A ballet based on Alice in Wonderland and a new Wayne McGregor work with a Steve Reich score are the new season highlights.

Australian Ballet Artistic Director David McAllister is hopeful that a ballet based on Alice in Wonderland will be allurement enough for Sydney audiences to follow the Company to the Capitol Theatre in 2017 while its usual home at the Sydney Opera House undergoes an upgrade.

Australian Ballet dancers Christopher Rodgers-Wilson, Vivienne Wong and Robyn Hendricks. Photo by Justin Ridler

Christopher Wheeldon’s Alice’s Adventures in Wonderland is one of three story ballets in the AB’s 2017 season, each with a young woman at its heart. As well as Alice, there’s Aurora in McAllister’s sumptuous production of The Sleeping Beauty and Clara in Graeme Murphy’s renowned reimagining of The Nutcracker set in Australia. The season also features a triple bill called Faster with works by Wayne McGregor, David Bintley and Tim Harbour; and Symphony in C featuring ballets by George Balanchine, up-and-coming Australian choreographers Alice Topp and Richard House, along with various divertissements.

“I’ve got to say the second half of the year is very much about putting together repertoire that would be compelling, getting people [in Sydney] to come to the Capitol,” says McAllister. “And also [taking advantage of] the opportunity that the Capitol offers because it’s a big stage. Alice’s Adventures in Wonderland probably wouldn’t have been able to fit into the Sydney Opera House so it’s great to be able to do that while we are out of there, which breeds excitement.”

The AB certainly had no trouble attracting audiences to the Capitol when it staged a short season of Murphy’s Swan Lake there in 2015, and both Alice’s Adventures in Wonderland and McAllister’s Sleeping Beauty have proved real crowd-pleasers.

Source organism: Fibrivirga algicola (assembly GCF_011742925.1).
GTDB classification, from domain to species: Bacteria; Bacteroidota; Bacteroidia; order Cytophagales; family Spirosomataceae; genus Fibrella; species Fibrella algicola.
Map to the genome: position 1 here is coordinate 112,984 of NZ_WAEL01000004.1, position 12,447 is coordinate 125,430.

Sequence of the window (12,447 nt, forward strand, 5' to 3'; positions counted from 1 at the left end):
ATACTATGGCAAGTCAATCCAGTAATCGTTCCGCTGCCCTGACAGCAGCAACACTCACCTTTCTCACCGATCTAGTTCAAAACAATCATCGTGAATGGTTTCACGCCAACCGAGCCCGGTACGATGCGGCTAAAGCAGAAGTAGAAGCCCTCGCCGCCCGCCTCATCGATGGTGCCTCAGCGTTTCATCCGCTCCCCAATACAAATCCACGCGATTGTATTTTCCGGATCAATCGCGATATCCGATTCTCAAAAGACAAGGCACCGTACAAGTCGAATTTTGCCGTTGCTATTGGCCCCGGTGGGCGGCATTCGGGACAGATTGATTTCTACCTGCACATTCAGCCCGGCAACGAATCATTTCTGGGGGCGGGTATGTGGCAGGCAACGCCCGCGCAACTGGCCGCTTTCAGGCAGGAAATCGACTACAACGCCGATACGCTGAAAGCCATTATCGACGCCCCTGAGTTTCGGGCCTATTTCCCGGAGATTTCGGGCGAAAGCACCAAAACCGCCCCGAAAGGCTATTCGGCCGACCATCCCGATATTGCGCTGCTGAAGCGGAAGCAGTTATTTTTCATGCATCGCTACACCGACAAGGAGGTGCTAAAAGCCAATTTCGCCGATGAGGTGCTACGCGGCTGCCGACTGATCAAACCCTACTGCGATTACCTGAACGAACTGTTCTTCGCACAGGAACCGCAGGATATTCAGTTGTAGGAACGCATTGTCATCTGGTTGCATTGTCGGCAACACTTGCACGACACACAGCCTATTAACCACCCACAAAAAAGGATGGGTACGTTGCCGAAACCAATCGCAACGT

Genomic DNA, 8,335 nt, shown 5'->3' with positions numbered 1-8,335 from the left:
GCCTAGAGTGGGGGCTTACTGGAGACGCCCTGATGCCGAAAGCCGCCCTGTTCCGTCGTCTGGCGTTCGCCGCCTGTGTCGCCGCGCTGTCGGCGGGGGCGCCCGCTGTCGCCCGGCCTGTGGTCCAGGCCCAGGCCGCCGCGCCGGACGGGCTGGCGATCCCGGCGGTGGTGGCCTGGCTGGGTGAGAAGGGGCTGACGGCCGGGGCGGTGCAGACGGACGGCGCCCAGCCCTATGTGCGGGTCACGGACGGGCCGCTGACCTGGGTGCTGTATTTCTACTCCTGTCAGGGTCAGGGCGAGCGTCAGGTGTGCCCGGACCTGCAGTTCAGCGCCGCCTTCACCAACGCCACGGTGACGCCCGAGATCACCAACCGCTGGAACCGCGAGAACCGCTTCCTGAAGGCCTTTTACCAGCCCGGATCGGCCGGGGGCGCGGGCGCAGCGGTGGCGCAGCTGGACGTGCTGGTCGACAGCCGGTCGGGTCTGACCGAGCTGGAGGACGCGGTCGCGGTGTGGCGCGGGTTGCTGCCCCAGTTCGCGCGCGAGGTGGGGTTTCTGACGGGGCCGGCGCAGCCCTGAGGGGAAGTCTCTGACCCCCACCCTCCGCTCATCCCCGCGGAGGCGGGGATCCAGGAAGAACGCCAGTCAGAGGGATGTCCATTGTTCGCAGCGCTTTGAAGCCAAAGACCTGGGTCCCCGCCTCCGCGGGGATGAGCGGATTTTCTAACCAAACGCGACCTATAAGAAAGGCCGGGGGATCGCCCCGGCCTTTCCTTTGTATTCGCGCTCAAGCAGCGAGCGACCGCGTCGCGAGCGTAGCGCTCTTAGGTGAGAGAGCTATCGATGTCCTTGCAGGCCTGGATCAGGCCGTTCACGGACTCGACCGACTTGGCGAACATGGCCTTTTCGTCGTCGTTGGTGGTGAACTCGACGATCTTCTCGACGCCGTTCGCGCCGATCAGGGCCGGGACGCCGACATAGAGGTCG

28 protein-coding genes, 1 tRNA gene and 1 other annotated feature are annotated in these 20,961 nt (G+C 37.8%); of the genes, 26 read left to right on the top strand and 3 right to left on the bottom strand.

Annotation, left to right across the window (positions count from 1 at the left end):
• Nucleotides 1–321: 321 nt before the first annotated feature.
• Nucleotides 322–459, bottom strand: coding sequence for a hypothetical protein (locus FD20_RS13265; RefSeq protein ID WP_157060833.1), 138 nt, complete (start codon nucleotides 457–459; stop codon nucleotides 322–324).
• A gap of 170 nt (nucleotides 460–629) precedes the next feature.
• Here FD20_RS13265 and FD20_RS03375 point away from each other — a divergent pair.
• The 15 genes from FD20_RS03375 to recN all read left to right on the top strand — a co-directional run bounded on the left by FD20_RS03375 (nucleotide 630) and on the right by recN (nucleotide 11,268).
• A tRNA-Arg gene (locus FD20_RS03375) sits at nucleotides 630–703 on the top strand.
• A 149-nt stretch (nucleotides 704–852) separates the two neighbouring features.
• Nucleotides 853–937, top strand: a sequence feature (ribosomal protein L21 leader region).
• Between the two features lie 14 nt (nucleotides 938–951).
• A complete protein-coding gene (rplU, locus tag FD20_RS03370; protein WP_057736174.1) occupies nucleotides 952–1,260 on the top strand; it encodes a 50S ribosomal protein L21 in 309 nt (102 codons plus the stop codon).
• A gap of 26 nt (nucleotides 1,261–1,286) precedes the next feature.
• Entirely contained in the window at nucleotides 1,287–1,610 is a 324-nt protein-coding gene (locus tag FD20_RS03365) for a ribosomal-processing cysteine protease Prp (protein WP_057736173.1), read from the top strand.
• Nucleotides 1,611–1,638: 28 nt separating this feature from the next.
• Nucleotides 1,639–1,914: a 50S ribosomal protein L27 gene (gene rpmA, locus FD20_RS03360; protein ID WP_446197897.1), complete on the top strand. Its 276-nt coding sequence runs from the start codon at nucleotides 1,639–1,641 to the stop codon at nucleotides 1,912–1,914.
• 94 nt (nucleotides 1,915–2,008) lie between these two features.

Alice’s Adventures in Wonderland at The Royal Ballet. Photo by Charlotte MacMillan

Wheeldon’s adaptation of Lewis Carroll’s classic, trippy novel premiered in 2011 at The Royal Ballet in London, where the young Brit is a Resident Choreographer. The AB has previously had great success with Wheeldon’s sublime After the Rain and DGV: Danse à grande vitesse. With an ingeniously hallucinatory design by Bob Crowley (who collaborated with Wheeldon on his 2015 Tony Award-winning production of the musical An American in Paris) and a sophisticated, danceable score by Joby Talbot, Alice’s Adventures in Wonderland was well received by critics even if the staging was deemed more thrilling than the choreography. Featuring a tap dancing Mad Hatter, a spoof Rose Adagio for the Queen of Hearts, a shape-shifting Cheshire Cat and the Duchess’s gory kitchen, audiences flocked to it.

“I’ve been talking to Chris about it for a number of years now. It’s a magnificent production,” says McAllister. “They have just done it in Sweden and they are about to do it in Denmark and their seasons have completely sold out, the same as The Royal Opera House in London and The National Ballet of Canada. I think it’s probably one of the most successful new, full-length ballets that has been done in a number of years.

“It’s like a musical without singing. It has an amazing score by Joby Talbot but the set, costumes, scene changes and audio-visuals – there is a big film component – really is as complex as a musical. It’s so funny, The Royal Ballet keep saying: ‘she’s a big girl, Alice!’” says McAllister with a laugh.

Wheeldon did some initial casting while in Australia recently for DGV: Danse à grande vitesse and will return in June, then again in September for the premiere in Melbourne. McAllister says that there will be two guest artists from The Royal Ballet – “one for Melbourne, one for Sydney” – as well as a number of extras given that the ballet was created for The Royal Ballet which is a bigger company than the AB.